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Apparel purchases and labor rights

State/Local 'Sweatfree' Legislation
In 2001, the State of California passed landmark 'anti-sweatshop' legislation.  Assembly Bill 633 was designed to get public-sector purchasers in the state to adopt “sweatfree” policies for the purchase of clothes, shoes, and other apparel. 

California was the first of several states to try and prevent tax dollars from subsidizing sweatshops and abusive child labor.  Today, seven states and scores of cities have anti-sweatshop purchasing programs in place. 

In 2003, community activists, labor leaders, and state/local purchasing professionals organized themselves into a broader national organization, called SweatFree Communities.  SweatFree Communities has an excellent website with a range of materials helping states, cities, and school districts move to purchasing models that support better-workplace, higher-wage jobs.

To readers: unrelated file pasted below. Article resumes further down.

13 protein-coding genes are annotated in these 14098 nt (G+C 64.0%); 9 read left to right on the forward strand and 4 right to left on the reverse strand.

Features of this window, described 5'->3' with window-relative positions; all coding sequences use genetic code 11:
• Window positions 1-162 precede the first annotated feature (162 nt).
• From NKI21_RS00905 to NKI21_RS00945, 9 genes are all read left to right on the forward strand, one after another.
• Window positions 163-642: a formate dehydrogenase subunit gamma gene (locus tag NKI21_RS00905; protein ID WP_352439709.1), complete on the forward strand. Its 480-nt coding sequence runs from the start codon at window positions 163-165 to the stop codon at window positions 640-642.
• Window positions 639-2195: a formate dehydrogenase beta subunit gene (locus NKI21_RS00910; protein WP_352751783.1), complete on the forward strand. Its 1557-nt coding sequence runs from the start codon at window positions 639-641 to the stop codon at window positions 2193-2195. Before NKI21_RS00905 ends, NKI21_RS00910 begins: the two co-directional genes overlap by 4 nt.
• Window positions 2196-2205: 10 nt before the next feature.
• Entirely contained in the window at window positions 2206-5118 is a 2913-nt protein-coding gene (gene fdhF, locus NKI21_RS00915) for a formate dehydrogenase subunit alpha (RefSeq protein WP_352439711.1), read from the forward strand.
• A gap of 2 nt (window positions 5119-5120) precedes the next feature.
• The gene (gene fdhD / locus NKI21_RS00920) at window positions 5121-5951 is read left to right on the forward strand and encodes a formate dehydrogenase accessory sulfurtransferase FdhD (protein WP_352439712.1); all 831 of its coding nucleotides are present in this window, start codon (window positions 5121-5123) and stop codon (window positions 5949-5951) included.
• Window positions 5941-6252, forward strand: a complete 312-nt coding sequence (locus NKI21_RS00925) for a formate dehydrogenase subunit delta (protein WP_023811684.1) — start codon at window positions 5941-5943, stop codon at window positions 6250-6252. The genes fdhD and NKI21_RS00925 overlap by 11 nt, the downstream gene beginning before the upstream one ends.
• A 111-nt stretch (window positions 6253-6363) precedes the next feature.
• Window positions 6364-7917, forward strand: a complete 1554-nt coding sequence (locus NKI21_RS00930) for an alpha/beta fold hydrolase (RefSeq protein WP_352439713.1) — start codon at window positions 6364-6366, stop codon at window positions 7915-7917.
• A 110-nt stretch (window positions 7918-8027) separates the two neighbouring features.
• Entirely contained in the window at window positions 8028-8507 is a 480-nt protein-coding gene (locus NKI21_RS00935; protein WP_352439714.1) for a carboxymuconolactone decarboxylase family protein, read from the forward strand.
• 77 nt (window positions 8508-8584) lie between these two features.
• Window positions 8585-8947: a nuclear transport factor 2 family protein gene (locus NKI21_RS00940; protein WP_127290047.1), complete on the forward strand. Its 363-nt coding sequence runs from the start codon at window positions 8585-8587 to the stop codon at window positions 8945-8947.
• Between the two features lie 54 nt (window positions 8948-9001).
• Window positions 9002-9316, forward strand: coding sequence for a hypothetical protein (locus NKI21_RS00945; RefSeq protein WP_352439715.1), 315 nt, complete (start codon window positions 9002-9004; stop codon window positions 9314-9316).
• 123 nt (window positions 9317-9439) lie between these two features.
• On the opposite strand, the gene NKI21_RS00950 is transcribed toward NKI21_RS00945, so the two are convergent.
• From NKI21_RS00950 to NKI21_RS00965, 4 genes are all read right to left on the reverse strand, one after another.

Also worth checking out is SweatShop Watch, a nonprofit focused primarily on ending labor abuses in California's garment sector.  For a comprehensive listing of 'anti-sweatshop' organizations look here.

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